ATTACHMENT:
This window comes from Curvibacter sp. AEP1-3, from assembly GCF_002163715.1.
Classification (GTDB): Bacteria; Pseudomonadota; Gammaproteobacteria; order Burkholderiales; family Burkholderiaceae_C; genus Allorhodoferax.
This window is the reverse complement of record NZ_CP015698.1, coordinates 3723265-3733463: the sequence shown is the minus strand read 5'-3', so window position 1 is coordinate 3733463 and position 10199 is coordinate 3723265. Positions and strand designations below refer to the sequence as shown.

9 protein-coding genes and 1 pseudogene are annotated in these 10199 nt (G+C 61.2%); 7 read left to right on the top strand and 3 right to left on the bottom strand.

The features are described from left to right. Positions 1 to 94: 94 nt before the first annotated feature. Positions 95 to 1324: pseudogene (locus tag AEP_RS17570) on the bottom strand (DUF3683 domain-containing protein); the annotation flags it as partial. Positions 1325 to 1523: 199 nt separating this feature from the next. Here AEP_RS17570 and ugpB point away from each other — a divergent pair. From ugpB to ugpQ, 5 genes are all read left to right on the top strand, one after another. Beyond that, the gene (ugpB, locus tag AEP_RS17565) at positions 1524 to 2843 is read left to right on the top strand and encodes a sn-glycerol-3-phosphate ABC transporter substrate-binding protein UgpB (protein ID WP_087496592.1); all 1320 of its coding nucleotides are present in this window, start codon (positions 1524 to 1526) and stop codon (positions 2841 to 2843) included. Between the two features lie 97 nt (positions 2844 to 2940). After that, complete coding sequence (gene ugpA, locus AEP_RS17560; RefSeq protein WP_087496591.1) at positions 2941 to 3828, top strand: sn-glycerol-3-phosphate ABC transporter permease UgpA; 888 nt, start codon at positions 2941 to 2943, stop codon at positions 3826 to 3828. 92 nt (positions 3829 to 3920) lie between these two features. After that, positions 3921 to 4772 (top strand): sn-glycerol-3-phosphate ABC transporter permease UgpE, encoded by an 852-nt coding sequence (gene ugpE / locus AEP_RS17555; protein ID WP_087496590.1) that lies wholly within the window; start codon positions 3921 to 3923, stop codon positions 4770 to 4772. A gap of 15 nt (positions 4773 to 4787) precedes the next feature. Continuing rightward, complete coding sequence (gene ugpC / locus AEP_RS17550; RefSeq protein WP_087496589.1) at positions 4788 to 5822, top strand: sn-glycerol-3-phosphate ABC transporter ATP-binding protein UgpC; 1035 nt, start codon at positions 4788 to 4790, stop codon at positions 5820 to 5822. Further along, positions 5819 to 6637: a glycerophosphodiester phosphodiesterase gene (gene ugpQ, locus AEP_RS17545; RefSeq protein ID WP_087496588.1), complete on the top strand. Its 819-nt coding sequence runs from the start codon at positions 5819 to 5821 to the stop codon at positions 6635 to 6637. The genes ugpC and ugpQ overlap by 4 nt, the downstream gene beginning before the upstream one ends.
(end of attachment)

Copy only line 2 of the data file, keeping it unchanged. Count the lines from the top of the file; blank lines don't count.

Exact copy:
Classification (GTDB): Bacteria; Pseudomonadota; Gammaproteobacteria; order Burkholderiales; family Burkholderiaceae_C; genus Allorhodoferax.